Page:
In my previous post, I showed how to approximate a cumulative density function (CDF) by evaluating only the probability density function. The technique uses the trapezoidal rule of integration to approximate the CDF from the PDF.

For common probability distributions, you can use the CDF function in Base SAS to evaluate the cumulative distributions. The technique from my previous post becomes relevant if you need to compute the CDF of a distribution that is not built into SAS.

A recent question on a discussion forum was "How can I plot the PDF and CDF for [an unsupported]distribution?" It turns out that the distribution from the discussion forum has an analytical expression for the CDF, so I will use the Lévy distribution for this article. The density of the Lévy distribution is given by the following formula: ### Evaluating a custom PDF in SAS

When evaluating any function in SAS, you need to make sure that you understand the domain of the function. For the Lévy distribution, the support is the semi-infinite interval [μ, ∞). The location parameter μ determines the left-hand endpoint for the support of the distribution. The scale parameter c must be a positive value. The limit as x → μ+ is 0. The following SAS/IML module evaluates the Lévy density function. The function is vectorized so that it returns a vector of densities if you call it with a vector of x values. The implementation sets default parameter values of μ=0 and c=1.

```proc iml; start LevyPDF(x, mu=0, c=1); pi = constant("pi"); f = j(nrow(x), ncol(x), 0); /* any values outside support are 0 */ idx = loc(x>mu); /* find valid values of x */ if ncol(idx)>0 then do; /* evaluate density for valid values */ v = x[idx]; f[idx] = sqrt(c/(2*pi)) # exp(-c/(2*(v-mu))) /(v-mu)##1.5; end; return( f ); finish;   /* plot PDF on [0, 5] */ x = do(0,5,0.02); pdf = LevyPDF(x); title "Levy PDF, mu=0, c=1"; call Series(x, pdf) grid={x y};``` ### Evaluating a custom CDF in SAS: The quick-and-dirty way

As shown in my previous post, you can approximate a cumulative density function (CDF) by using the trapezoidal rule to add up the area under the PDF. The following statements implement this approximation. The approximation is accurate provided that the distance between adjacent x values is small, especially when the second derivative of the PDF is large.

```start CumTrapIntegral(x,y); /* cumulative sums of trapezoidal areas */ N = nrow(colvec(x)); dx = x[2:N] - x[1:N-1]; meanY = ( y[2:N] + y[1:N-1] )/2; return( 0 // cusum(dx # meanY) ); finish;   CDFApprox = CumTrapIntegral(x, pdf); title "Levy CDF, mu=0, c=1"; call Series(x, CDFApprox) yvalues=do(0,0.7,0.1) grid={x y};``` ### Evaluating a custom CDF in SAS: The slow-and-steady way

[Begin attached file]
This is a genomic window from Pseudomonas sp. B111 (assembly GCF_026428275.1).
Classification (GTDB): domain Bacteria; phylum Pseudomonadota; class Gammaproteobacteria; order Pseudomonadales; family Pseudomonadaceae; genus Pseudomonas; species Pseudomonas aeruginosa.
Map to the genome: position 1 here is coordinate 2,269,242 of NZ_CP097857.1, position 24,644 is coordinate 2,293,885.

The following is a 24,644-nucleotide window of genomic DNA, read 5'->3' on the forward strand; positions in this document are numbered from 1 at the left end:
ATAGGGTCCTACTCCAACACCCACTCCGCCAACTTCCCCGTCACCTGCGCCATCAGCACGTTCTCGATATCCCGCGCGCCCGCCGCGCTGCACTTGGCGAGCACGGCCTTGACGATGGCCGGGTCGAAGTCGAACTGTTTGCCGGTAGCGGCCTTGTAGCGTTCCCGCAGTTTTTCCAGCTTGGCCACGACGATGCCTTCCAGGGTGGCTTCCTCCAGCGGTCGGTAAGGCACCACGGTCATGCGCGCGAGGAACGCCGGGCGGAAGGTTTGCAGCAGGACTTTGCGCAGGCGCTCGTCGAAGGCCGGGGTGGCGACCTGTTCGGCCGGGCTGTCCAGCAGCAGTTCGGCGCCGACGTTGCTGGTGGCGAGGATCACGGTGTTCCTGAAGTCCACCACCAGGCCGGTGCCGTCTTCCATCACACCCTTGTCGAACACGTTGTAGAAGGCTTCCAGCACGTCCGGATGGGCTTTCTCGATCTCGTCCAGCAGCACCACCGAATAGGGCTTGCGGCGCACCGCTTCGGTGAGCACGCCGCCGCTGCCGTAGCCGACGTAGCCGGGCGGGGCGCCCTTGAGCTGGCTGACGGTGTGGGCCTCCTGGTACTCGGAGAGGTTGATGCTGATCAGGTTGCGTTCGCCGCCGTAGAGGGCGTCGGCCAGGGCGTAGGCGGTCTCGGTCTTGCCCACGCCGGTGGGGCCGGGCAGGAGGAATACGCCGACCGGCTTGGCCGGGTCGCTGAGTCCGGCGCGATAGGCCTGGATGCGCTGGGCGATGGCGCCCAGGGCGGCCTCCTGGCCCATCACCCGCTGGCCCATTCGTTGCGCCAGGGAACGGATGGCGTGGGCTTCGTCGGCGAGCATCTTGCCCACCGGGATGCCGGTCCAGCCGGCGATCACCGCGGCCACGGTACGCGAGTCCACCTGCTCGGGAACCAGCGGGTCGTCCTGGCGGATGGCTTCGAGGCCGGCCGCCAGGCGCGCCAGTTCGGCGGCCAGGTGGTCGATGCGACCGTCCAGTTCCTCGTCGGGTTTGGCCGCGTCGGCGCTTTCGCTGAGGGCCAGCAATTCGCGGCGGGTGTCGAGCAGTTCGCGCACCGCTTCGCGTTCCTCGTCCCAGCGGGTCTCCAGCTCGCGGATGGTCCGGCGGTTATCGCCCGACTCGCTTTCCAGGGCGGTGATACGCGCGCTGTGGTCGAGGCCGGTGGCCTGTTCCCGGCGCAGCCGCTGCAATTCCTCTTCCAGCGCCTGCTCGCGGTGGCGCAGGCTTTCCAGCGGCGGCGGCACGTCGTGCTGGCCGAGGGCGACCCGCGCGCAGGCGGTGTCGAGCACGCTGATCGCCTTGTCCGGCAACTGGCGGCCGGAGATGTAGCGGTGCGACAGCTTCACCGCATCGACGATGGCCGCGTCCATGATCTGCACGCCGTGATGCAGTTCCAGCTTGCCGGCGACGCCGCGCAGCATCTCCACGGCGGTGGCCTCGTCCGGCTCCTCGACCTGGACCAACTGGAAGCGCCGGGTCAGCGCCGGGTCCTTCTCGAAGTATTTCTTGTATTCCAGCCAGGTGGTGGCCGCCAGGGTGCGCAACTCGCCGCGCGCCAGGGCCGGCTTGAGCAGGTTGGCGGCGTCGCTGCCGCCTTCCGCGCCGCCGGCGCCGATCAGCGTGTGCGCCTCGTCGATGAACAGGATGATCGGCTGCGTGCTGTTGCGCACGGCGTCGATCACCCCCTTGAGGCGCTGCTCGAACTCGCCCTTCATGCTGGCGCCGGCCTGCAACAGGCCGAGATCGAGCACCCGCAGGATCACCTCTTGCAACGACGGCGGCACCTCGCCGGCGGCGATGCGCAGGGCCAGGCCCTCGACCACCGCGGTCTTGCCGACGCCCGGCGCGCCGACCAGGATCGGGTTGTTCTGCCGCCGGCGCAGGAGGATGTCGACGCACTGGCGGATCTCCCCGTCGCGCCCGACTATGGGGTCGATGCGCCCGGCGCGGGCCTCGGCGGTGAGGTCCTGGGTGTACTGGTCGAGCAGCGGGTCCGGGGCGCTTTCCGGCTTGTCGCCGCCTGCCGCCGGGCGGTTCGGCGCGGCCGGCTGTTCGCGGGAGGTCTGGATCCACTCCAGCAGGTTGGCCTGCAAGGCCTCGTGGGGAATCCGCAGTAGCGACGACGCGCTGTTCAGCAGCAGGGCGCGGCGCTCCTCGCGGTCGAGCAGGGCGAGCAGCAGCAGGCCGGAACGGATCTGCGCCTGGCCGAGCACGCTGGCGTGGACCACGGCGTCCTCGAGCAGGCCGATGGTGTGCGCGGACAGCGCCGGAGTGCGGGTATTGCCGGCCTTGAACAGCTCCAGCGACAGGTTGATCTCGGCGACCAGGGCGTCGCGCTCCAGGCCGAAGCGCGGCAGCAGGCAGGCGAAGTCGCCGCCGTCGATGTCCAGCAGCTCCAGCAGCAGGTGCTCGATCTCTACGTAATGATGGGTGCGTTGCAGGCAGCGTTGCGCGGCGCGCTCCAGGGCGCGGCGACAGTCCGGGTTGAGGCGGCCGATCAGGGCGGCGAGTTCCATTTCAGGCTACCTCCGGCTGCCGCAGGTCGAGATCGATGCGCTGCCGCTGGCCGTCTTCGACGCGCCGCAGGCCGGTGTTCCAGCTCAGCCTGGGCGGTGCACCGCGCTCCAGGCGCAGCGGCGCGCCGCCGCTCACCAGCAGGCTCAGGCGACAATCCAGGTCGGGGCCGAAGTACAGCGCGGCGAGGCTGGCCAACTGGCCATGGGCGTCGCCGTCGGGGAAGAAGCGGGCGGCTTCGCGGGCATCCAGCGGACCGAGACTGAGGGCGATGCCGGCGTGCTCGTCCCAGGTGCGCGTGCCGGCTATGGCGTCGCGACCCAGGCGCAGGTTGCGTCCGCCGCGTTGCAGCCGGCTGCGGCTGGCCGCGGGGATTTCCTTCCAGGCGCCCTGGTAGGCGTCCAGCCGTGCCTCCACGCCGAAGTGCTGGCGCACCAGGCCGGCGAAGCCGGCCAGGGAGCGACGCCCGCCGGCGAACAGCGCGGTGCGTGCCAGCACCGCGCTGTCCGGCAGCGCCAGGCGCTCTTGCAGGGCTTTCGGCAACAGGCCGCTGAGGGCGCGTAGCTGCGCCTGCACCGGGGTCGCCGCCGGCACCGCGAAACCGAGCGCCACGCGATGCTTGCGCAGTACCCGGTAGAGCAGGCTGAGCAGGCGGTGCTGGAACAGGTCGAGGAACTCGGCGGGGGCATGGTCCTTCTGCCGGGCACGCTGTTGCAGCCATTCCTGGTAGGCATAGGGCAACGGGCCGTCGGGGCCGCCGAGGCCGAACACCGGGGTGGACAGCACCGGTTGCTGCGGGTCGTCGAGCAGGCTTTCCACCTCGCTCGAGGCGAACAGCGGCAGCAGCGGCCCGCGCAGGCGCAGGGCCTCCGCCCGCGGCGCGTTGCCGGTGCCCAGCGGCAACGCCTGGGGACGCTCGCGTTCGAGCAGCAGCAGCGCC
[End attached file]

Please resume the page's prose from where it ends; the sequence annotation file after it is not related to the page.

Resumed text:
Although the trapezoidal approximation of the CDF is very fast to compute, sometimes slow and steady wins the race. If you want to evaluate the CDF as accurately as possible, or you only need the CDF at a few locations, you can use the QUAD subroutine to numerically integrate the PDF.

To use the QUAD subroutine, the integrand must be a function of a single variable (x). Any parameters (such as μ and c) must be specified by using a GLOBAL clause. The following statements define a function named _Func that calls the LevyPDF function with the value of the global parameters g_mu and g_c. From the plot of the CDF function, it looks like the median of the distribution is approximately at x=2.2. The following statements evaluate the integral of the Lévy PDF on the interval [0, 2.2]. The integral is approximately 0.5.

```start _Func(x) global(g_mu, g_c); return( LevyPDF(x, g_mu, g_c) ); finish;   /* looks like median is about x=2.2 */ g_mu=0; g_c=1; call quad(result, "_Func", {0 2.2}); print result;``` The call to the QUAD subroutine gave the expected answer. Therefore you can create a function that calls the QUAD subroutine many times to evaluate the Lévy cumulative distribution at a vector of values:

```start LevyCDF(x, mu=0, c=1) global(g_mu, g_c); cdf = j(nrow(x), ncol(x), 0); /* allocate result */ N = nrow(x)*ncol(x); g_mu=mu; g_c=c; do i = 1 to N; /* for each x value */ call quad(result, "_Func", 0 || x[i]); /* compute integral on [0,x] */ cdf[i] = result; end; return(cdf); finish;   CDF = LevyCDF(x); title "Levy CDF, mu=0, c=1"; call Series(x, CDF) yvalues=do(0,0.7,0.1) grid={x y};```

The graph is visually indistinguishable from the previous CDF graph and is not shown. The CDF curve computed by calling the LevyCDF function is within 2e-5 of the approximate CDF curve. However, the approximate curve is computed almost instantaneously, whereas the curve that evaluates integrals requires a noticeable fraction of a second.

In summary, if you implement a custom probability distribution in SAS, try to write the PDF function so that it is vectorized. Pay attention to special points in the domain (such as 0) that might require special handling. From the PDF, you can create a CDF function. You can use the CumTrapIntegral function to evaluate an approximate CDF from values of the PDF, or you can use the QUAD function to create a computationally expensive (but more accurate) function that integrates the PDF.

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